Expungement is a court-ordered process where the legal record of an arrest or criminal conviction is “sealed” or erased. The availability and procedure of expungement varies according to the state or county in which the arrest and conviction occurred.
Are expunged records removed entirely?
Generally, an expungement will still be an accessible part of a person’s criminal record, and it is viewable by certain government agencies. For example, criminal courts may still access the record and immigration and deportation courts can view the record.
However, no record of an expunged arrest or conviction will appear if an employer, school, or company conducts a background check.
Eligibility for expungement
Florida law does allow qualifying individuals to seal or expunge their criminal arrest records.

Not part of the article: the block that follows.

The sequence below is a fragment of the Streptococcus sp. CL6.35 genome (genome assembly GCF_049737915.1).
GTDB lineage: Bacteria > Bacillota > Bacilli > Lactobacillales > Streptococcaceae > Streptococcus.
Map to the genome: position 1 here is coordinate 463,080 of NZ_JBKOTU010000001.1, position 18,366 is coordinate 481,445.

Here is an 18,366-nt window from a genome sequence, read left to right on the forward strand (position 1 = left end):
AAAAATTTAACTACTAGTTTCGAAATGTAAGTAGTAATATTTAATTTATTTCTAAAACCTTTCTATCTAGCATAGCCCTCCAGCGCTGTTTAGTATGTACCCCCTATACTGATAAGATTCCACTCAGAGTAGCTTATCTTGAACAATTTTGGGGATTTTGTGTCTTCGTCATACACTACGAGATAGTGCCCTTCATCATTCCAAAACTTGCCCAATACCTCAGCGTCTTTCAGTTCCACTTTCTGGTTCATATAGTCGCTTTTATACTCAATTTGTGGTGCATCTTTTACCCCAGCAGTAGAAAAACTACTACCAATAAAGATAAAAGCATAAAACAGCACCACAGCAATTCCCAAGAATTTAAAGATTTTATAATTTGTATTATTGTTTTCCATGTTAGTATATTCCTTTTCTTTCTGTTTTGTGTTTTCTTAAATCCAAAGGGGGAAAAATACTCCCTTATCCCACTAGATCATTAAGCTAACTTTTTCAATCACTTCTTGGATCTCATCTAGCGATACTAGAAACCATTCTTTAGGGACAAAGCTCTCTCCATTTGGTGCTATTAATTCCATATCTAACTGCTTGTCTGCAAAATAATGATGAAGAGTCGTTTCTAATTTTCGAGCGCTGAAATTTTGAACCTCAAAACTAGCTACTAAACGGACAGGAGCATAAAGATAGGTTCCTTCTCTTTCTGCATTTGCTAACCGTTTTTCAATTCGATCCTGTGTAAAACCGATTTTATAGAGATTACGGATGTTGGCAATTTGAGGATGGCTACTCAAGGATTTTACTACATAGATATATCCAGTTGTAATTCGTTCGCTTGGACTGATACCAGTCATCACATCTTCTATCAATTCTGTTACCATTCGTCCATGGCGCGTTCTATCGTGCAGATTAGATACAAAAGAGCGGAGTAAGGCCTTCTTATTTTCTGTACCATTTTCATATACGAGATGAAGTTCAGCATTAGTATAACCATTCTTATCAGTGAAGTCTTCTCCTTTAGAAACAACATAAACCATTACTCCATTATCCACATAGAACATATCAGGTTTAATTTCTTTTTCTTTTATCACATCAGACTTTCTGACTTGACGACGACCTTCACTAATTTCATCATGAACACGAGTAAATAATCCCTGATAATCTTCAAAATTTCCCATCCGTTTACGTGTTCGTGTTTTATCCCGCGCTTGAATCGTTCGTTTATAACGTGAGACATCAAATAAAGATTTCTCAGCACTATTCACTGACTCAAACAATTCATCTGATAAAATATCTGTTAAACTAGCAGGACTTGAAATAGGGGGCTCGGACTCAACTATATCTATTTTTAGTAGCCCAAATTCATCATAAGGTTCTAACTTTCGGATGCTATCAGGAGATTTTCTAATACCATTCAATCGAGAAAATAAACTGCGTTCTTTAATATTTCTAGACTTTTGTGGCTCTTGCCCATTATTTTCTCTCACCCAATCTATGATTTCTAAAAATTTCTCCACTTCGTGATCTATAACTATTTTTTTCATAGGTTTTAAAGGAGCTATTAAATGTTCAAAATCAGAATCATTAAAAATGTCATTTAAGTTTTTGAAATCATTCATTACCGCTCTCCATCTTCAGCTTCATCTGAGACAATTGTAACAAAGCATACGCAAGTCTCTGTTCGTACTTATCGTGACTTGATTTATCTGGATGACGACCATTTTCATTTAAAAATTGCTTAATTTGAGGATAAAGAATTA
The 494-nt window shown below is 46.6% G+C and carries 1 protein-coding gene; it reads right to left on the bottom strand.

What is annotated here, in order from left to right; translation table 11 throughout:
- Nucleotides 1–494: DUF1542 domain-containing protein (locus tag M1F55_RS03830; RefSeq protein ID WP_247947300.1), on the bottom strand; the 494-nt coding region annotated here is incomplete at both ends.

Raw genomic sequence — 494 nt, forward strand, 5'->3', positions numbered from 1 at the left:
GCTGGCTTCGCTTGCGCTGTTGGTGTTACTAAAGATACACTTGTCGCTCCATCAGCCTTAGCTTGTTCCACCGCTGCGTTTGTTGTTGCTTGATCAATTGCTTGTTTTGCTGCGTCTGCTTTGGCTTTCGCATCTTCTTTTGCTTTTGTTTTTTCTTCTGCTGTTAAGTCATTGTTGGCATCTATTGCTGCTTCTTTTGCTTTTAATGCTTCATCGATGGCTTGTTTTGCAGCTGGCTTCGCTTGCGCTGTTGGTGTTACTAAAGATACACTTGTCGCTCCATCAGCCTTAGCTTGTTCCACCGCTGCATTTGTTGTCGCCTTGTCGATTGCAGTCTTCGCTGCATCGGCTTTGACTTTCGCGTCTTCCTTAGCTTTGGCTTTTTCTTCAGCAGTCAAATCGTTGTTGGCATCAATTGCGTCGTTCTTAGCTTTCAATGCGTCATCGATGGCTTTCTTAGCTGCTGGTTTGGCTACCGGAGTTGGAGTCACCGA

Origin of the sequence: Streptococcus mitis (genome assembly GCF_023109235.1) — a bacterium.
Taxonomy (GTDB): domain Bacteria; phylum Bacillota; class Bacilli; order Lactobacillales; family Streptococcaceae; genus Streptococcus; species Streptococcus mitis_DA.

There are many factors which will determine if you’re eligible for expungement. Here are some of the top factors:
- The nature and/or seriousness of the crime or charge
- Whether you entered a guilty or no contest plea to an offense which is ineligible for expungement
- The amount of time that has passed
- Whether you’re currently under any type of probation, house arrest, or pretrial release
- Your unique criminal history
It is important to note that not all states allow for expungement. For example, New York does not allow for the expungement of a criminal record at all.
Changes may occur in this area of law. The information provided is brought to you as a public service, and is intended to help you better understand the law in general. It is not intended to be legal advice regarding your particular problem or substitute for the advice of a lawyer.